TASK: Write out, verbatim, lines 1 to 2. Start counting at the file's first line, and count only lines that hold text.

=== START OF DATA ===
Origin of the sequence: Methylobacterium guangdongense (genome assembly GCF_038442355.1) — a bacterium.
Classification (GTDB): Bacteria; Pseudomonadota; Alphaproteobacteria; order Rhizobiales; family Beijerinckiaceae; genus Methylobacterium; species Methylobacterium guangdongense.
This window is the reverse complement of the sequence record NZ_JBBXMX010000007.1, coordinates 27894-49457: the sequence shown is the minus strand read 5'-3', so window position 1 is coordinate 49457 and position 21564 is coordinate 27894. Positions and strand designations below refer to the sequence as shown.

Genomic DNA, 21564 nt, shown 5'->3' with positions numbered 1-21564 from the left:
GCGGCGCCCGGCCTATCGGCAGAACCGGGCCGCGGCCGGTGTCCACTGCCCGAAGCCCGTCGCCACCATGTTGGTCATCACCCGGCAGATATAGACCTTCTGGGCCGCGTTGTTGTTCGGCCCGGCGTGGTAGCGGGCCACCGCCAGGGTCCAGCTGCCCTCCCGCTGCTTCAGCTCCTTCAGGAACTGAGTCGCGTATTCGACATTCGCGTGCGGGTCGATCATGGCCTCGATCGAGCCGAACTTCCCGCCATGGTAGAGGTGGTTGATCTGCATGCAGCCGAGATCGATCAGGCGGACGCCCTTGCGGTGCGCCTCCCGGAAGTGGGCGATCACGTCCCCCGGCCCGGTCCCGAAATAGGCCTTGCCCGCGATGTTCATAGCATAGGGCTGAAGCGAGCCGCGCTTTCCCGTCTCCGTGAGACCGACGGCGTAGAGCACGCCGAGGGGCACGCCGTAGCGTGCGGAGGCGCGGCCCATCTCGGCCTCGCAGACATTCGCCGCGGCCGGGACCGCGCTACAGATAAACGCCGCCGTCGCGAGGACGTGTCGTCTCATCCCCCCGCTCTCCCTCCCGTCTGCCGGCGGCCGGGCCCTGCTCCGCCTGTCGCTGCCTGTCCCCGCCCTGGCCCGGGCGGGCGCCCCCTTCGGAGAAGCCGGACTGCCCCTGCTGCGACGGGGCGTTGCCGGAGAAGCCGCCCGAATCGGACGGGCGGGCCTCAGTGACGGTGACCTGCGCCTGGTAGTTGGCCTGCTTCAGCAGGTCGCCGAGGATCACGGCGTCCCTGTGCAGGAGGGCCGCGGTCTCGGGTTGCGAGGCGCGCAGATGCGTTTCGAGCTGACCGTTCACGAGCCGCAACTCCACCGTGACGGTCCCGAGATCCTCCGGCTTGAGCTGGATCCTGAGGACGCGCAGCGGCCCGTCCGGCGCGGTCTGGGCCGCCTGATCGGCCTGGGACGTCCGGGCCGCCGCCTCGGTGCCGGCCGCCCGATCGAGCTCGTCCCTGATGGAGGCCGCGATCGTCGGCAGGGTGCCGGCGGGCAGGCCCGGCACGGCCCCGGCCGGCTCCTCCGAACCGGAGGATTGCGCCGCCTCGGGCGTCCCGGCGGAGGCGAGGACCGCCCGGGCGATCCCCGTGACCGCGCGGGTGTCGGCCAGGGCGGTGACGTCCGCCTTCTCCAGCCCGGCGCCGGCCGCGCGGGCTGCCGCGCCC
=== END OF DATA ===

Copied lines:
Origin of the sequence: Methylobacterium guangdongense (genome assembly GCF_038442355.1) — a bacterium.
Classification (GTDB): Bacteria; Pseudomonadota; Alphaproteobacteria; order Rhizobiales; family Beijerinckiaceae; genus Methylobacterium; species Methylobacterium guangdongense.